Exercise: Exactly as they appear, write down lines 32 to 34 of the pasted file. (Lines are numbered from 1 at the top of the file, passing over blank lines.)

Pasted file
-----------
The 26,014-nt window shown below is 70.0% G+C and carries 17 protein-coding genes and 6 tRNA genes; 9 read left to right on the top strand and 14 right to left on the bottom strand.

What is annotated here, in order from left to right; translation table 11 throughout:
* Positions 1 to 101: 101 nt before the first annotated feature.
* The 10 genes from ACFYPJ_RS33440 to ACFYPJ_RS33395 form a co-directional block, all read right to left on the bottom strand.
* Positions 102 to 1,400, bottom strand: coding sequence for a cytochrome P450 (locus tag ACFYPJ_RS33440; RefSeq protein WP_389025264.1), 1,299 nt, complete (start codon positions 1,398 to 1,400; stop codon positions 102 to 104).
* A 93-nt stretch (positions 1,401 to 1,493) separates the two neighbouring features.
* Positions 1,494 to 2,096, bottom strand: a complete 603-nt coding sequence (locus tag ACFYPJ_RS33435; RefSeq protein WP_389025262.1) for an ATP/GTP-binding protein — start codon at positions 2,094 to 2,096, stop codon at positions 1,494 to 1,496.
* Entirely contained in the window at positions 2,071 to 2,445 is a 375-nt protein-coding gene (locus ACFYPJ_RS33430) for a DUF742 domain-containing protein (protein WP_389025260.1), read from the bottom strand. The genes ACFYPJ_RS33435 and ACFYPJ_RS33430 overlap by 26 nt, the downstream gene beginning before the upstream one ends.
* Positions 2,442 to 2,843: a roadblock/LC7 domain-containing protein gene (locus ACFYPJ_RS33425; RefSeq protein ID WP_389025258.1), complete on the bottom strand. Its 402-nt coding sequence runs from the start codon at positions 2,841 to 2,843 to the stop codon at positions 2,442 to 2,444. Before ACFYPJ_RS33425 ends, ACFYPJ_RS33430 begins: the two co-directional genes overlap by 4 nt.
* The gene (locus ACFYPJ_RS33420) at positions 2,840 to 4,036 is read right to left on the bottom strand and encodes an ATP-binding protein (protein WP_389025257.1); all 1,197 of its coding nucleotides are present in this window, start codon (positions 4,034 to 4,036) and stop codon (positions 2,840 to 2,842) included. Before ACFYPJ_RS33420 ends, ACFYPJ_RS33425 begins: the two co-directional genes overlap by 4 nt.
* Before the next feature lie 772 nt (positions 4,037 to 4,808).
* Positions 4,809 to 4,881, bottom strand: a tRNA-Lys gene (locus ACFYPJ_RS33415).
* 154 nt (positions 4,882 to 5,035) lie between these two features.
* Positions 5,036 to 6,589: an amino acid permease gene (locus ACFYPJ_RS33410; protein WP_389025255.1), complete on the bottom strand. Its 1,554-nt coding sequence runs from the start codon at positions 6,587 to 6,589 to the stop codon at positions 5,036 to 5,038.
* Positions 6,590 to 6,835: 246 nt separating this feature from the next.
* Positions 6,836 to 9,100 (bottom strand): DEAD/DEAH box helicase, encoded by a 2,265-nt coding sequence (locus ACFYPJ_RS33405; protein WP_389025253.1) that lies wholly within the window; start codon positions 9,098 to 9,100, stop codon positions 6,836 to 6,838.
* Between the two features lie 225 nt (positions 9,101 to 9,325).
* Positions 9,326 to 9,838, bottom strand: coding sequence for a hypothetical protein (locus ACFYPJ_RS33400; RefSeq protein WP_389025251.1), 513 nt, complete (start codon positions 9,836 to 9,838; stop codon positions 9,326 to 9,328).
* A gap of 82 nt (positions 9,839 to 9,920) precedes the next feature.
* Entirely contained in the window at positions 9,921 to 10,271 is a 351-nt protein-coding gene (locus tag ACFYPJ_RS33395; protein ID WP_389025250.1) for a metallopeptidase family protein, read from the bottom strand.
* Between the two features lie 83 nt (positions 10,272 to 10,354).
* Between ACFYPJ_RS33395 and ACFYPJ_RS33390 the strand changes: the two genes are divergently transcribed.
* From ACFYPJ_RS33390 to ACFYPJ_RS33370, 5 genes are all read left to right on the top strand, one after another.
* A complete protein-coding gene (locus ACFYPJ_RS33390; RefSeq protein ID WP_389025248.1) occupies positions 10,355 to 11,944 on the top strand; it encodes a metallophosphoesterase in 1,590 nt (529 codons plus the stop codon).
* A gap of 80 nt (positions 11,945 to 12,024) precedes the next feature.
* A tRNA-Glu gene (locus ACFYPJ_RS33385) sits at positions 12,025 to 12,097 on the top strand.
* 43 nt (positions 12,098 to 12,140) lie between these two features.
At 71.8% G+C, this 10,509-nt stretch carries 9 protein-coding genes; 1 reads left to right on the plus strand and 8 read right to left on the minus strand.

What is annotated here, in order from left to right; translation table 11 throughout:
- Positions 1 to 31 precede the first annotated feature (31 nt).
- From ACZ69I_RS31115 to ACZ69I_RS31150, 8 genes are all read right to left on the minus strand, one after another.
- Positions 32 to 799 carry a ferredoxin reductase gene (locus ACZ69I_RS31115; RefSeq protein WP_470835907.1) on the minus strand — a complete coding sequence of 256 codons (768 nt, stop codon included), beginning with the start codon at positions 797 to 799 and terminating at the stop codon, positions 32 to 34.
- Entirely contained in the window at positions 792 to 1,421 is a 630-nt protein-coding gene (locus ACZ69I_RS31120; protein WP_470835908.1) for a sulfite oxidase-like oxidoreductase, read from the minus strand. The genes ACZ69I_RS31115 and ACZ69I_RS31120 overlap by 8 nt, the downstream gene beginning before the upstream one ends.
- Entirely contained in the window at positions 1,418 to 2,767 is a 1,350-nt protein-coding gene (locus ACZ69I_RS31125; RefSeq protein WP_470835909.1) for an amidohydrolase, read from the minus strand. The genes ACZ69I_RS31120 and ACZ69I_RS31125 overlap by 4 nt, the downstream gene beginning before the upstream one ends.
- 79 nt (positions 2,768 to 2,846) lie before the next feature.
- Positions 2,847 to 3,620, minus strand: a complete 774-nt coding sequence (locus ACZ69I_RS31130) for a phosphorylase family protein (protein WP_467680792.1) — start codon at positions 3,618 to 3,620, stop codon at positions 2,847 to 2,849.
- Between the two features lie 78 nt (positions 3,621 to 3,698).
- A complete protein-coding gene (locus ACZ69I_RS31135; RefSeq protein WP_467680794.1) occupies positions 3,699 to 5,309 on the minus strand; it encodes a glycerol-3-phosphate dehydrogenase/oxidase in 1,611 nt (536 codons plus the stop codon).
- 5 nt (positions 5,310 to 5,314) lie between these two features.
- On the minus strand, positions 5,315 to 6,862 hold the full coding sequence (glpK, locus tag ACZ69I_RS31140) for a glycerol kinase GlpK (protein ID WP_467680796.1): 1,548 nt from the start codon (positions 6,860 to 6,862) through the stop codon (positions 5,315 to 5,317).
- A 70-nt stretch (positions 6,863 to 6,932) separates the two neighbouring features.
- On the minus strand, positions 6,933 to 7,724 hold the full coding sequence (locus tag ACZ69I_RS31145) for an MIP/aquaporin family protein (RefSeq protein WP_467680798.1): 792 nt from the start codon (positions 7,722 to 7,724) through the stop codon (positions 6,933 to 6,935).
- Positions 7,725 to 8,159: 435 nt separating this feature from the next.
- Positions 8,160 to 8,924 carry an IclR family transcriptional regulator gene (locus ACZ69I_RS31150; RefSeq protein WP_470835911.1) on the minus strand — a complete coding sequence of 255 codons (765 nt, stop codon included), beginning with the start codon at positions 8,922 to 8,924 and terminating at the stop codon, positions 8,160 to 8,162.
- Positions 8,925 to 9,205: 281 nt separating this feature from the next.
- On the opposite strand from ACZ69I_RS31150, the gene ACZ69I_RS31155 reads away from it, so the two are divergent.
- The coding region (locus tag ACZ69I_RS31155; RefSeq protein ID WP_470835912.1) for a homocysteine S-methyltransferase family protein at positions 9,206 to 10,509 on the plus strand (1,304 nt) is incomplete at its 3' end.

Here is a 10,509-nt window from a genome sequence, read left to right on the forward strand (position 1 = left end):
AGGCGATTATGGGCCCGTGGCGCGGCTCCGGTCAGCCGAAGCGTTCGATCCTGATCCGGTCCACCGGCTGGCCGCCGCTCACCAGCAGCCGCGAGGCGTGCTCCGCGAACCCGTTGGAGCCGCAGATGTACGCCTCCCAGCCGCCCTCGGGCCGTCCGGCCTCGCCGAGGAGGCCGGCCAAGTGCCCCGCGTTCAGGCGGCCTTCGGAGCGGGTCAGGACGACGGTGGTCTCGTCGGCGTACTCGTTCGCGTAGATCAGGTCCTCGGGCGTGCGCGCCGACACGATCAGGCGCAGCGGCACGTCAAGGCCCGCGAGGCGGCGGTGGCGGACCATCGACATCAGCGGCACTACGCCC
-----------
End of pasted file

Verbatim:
- Positions 32 to 799 carry a ferredoxin reductase gene (locus ACZ69I_RS31115; RefSeq protein WP_470835907.1) on the minus strand — a complete coding sequence of 256 codons (768 nt, stop codon included), beginning with the start codon at positions 797 to 799 and terminating at the stop codon, positions 32 to 34.
- Entirely contained in the window at positions 792 to 1,421 is a 630-nt protein-coding gene (locus ACZ69I_RS31120; protein WP_470835908.1) for a sulfite oxidase-like oxidoreductase, read from the minus strand. The genes ACZ69I_RS31115 and ACZ69I_RS31120 overlap by 8 nt, the downstream gene beginning before the upstream one ends.
- Entirely contained in the window at positions 1,418 to 2,767 is a 1,350-nt protein-coding gene (locus ACZ69I_RS31125; RefSeq protein WP_470835909.1) for an amidohydrolase, read from the minus strand. The genes ACZ69I_RS31120 and ACZ69I_RS31125 overlap by 4 nt, the downstream gene beginning before the upstream one ends.